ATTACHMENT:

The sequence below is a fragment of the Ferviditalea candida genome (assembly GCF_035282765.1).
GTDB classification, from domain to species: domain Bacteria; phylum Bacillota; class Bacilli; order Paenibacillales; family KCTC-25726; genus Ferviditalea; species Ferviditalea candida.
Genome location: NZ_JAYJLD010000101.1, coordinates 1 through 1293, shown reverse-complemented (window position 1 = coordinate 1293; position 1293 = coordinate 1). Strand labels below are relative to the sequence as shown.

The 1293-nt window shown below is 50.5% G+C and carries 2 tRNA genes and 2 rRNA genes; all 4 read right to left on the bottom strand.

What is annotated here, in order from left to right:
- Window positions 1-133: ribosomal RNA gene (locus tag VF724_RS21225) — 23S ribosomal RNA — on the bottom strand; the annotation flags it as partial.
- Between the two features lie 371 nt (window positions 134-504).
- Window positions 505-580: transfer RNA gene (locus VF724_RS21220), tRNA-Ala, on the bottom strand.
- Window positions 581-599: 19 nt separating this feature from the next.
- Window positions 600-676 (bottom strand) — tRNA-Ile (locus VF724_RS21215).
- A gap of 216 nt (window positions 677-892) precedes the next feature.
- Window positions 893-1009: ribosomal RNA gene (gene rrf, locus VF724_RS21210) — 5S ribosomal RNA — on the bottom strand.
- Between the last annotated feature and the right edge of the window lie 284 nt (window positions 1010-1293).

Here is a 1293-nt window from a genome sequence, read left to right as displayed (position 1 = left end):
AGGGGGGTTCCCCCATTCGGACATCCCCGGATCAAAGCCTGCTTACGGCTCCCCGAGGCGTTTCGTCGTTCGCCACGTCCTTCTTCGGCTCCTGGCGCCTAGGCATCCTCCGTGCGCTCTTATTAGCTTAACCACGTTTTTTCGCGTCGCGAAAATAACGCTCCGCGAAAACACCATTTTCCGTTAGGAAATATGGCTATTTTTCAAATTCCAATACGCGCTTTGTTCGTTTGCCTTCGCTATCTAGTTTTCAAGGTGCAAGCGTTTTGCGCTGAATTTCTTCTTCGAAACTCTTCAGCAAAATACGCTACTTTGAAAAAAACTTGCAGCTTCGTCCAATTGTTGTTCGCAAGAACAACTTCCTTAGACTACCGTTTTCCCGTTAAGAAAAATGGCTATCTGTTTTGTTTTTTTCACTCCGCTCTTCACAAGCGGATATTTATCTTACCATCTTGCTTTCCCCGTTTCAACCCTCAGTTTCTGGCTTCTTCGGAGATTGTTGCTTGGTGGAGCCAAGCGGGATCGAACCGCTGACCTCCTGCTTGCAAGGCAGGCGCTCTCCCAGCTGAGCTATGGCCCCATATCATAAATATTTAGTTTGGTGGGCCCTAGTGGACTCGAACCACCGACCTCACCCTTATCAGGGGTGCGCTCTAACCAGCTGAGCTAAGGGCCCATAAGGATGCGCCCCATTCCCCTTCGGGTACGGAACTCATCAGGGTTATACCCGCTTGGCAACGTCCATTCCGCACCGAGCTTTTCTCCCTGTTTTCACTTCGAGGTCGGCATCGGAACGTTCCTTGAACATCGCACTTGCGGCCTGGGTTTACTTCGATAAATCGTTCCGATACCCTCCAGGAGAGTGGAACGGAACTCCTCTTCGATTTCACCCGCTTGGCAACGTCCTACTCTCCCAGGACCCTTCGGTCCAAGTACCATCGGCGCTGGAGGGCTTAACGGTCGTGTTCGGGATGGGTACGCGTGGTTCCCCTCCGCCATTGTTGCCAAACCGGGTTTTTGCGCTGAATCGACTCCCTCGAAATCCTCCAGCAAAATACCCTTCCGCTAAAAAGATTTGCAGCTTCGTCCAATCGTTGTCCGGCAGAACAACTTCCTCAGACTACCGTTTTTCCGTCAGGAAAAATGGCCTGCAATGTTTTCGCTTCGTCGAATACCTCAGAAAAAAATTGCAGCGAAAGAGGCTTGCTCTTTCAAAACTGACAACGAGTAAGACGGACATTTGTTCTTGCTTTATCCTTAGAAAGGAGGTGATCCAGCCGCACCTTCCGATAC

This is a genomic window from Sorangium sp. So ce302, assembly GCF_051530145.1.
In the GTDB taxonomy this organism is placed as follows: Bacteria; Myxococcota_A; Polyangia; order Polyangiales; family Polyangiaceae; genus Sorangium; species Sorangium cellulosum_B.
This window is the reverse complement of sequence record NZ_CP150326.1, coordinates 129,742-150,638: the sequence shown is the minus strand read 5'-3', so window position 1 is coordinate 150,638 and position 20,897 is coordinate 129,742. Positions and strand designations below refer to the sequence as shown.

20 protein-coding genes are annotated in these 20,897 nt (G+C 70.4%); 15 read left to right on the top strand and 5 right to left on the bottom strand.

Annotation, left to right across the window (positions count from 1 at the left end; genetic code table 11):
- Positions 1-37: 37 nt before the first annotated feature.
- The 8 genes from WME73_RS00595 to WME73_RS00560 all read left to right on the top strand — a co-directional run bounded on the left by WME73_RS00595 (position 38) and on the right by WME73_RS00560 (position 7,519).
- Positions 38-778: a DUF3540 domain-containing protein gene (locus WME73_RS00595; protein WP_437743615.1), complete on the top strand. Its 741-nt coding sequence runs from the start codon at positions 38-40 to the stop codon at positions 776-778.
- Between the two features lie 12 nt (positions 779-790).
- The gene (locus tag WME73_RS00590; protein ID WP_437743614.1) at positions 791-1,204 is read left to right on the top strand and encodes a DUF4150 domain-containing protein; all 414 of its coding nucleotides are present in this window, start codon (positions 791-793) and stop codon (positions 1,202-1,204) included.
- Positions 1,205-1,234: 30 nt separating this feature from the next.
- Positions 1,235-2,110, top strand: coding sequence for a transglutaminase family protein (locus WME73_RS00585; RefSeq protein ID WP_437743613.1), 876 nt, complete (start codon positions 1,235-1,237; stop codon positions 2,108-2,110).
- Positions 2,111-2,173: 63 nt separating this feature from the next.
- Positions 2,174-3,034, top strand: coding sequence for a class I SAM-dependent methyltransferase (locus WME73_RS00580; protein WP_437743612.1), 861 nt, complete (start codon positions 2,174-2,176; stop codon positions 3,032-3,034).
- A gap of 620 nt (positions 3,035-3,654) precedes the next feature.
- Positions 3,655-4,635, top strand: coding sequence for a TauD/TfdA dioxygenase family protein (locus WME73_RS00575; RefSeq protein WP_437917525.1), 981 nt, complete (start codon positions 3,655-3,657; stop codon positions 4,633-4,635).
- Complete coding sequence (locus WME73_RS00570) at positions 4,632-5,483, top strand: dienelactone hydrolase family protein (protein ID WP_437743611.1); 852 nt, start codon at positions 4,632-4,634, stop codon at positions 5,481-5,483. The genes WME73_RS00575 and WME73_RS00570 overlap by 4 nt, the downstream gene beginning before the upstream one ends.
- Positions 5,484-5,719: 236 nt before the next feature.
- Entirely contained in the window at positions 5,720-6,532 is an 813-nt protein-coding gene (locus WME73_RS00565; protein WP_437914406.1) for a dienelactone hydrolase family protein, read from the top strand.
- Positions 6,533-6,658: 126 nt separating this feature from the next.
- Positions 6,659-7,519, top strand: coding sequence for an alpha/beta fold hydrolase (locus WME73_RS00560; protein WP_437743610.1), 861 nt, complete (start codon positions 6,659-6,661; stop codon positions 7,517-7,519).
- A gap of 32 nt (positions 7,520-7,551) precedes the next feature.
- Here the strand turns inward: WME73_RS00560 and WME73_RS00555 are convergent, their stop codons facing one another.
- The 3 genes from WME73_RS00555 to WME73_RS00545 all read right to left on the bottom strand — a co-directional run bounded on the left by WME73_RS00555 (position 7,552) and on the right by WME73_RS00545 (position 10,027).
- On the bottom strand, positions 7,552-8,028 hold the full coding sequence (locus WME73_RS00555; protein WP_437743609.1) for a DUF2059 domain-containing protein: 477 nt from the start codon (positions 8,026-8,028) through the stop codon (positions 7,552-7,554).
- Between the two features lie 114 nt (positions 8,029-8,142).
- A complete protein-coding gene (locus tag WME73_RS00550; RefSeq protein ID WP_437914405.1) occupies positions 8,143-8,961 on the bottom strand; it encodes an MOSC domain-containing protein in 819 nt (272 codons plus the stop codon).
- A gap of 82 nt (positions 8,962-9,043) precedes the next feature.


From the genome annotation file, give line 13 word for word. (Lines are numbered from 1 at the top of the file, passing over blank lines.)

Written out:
- Between the last annotated feature and the right edge of the window lie 284 nt (window positions 1010-1293).